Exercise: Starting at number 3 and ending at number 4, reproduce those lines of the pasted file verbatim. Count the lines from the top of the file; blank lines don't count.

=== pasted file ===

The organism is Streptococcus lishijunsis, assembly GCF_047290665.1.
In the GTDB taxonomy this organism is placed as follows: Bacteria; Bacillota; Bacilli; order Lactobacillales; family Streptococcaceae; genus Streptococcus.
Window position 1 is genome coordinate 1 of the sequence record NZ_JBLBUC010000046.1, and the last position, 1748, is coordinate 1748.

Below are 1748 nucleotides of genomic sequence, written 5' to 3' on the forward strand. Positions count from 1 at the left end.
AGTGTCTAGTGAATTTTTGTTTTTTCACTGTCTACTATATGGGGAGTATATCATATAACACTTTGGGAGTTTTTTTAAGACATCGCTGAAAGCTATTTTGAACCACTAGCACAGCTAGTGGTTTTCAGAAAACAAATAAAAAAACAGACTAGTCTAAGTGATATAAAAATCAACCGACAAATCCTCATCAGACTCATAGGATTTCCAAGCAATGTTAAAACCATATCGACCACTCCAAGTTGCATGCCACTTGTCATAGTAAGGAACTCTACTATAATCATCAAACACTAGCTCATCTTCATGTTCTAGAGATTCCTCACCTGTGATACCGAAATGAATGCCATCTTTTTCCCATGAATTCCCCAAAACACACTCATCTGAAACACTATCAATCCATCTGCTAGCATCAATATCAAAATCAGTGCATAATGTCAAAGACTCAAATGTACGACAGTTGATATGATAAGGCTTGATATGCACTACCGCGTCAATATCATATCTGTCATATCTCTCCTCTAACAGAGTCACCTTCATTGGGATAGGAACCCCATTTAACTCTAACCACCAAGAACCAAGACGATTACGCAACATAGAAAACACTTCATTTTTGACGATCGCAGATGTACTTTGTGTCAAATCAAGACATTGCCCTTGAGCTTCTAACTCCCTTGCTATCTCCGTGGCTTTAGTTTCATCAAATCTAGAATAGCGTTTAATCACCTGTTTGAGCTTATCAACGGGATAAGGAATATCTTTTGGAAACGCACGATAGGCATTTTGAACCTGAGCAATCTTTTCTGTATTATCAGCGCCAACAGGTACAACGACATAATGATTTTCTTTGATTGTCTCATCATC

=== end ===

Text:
Window position 1 is genome coordinate 1 of the sequence record NZ_JBLBUC010000046.1, and the last position, 1748, is coordinate 1748.

Below are 1748 nucleotides of genomic sequence, written 5' to 3' on the forward strand. Positions count from 1 at the left end.